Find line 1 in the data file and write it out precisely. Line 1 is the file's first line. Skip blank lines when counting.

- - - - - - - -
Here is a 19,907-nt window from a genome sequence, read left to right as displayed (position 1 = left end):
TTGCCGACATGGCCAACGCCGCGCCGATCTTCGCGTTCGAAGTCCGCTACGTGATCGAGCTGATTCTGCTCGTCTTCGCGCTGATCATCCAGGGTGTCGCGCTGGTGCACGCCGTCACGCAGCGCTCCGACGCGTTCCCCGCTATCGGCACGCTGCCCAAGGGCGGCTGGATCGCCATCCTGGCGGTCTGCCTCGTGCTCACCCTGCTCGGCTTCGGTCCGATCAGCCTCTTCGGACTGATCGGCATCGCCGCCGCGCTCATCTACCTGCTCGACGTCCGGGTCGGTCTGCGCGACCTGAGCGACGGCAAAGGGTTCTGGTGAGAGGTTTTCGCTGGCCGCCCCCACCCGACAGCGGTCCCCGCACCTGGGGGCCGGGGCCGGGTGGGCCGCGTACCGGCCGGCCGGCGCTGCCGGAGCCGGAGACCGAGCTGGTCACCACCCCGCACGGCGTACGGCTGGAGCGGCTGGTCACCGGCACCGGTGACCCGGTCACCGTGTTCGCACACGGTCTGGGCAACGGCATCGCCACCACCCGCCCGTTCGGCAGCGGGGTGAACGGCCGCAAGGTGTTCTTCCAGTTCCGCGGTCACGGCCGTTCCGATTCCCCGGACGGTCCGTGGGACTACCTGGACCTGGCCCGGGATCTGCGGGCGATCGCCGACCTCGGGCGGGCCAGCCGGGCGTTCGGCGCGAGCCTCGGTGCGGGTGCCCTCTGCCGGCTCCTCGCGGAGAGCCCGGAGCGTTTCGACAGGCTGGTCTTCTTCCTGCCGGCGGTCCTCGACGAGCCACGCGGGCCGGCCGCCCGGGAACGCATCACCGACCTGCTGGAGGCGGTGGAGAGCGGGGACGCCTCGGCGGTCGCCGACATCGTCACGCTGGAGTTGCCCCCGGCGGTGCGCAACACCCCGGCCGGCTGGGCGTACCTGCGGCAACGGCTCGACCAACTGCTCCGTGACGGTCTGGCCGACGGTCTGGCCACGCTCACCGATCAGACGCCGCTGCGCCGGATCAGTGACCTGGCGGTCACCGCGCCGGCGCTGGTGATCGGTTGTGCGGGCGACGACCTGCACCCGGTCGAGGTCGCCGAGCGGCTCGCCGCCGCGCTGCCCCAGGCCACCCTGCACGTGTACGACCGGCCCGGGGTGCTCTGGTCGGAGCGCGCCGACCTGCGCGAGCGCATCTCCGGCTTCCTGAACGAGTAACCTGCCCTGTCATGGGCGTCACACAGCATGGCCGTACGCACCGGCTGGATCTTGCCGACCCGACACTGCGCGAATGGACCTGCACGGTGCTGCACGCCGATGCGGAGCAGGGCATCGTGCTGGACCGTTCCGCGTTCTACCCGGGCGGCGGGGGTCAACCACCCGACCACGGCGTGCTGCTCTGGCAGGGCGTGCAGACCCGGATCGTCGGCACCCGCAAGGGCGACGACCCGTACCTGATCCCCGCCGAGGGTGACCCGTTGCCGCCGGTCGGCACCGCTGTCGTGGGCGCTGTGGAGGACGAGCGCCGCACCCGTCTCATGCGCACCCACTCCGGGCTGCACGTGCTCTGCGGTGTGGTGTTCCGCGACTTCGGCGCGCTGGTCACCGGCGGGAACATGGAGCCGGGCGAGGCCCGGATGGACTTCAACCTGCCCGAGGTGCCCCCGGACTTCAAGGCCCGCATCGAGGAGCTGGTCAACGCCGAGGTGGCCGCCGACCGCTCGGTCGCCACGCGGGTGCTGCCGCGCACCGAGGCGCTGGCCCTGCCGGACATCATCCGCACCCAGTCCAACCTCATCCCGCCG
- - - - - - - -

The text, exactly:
Here is a 19,907-nt window from a genome sequence, read left to right as displayed (position 1 = left end):